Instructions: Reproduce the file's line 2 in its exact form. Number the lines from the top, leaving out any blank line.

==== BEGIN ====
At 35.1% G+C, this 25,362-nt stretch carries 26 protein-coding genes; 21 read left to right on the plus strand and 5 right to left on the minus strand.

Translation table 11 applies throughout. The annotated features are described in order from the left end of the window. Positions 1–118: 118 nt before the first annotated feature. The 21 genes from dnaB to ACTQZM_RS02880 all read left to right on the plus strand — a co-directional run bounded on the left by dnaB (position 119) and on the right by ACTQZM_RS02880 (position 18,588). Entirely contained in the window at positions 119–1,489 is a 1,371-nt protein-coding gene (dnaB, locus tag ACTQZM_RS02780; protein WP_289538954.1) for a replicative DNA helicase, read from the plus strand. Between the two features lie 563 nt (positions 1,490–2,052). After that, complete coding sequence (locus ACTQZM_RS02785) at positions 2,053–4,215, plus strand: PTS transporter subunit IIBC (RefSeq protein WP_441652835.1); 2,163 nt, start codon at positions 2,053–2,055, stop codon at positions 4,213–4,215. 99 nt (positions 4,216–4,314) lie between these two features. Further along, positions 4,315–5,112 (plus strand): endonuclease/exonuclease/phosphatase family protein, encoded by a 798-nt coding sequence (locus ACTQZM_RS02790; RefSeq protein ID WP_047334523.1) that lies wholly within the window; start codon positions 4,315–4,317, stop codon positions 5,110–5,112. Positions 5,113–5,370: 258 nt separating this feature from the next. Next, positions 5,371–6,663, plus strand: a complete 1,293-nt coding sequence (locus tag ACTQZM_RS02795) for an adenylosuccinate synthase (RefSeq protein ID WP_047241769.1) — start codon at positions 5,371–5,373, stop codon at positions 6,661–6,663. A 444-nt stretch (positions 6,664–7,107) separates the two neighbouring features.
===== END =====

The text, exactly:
Translation table 11 applies throughout. The annotated features are described in order from the left end of the window. Positions 1–118: 118 nt before the first annotated feature. The 21 genes from dnaB to ACTQZM_RS02880 all read left to right on the plus strand — a co-directional run bounded on the left by dnaB (position 119) and on the right by ACTQZM_RS02880 (position 18,588). Entirely contained in the window at positions 119–1,489 is a 1,371-nt protein-coding gene (dnaB, locus tag ACTQZM_RS02780; protein WP_289538954.1) for a replicative DNA helicase, read from the plus strand. Between the two features lie 563 nt (positions 1,490–2,052). After that, complete coding sequence (locus ACTQZM_RS02785) at positions 2,053–4,215, plus strand: PTS transporter subunit IIBC (RefSeq protein WP_441652835.1); 2,163 nt, start codon at positions 2,053–2,055, stop codon at positions 4,213–4,215. 99 nt (positions 4,216–4,314) lie between these two features. Further along, positions 4,315–5,112 (plus strand): endonuclease/exonuclease/phosphatase family protein, encoded by a 798-nt coding sequence (locus ACTQZM_RS02790; RefSeq protein ID WP_047334523.1) that lies wholly within the window; start codon positions 4,315–4,317, stop codon positions 5,110–5,112. Positions 5,113–5,370: 258 nt separating this feature from the next. Next, positions 5,371–6,663, plus strand: a complete 1,293-nt coding sequence (locus tag ACTQZM_RS02795) for an adenylosuccinate synthase (RefSeq protein ID WP_047241769.1) — start codon at positions 5,371–5,373, stop codon at positions 6,661–6,663. A 444-nt stretch (positions 6,664–7,107) separates the two neighbouring features.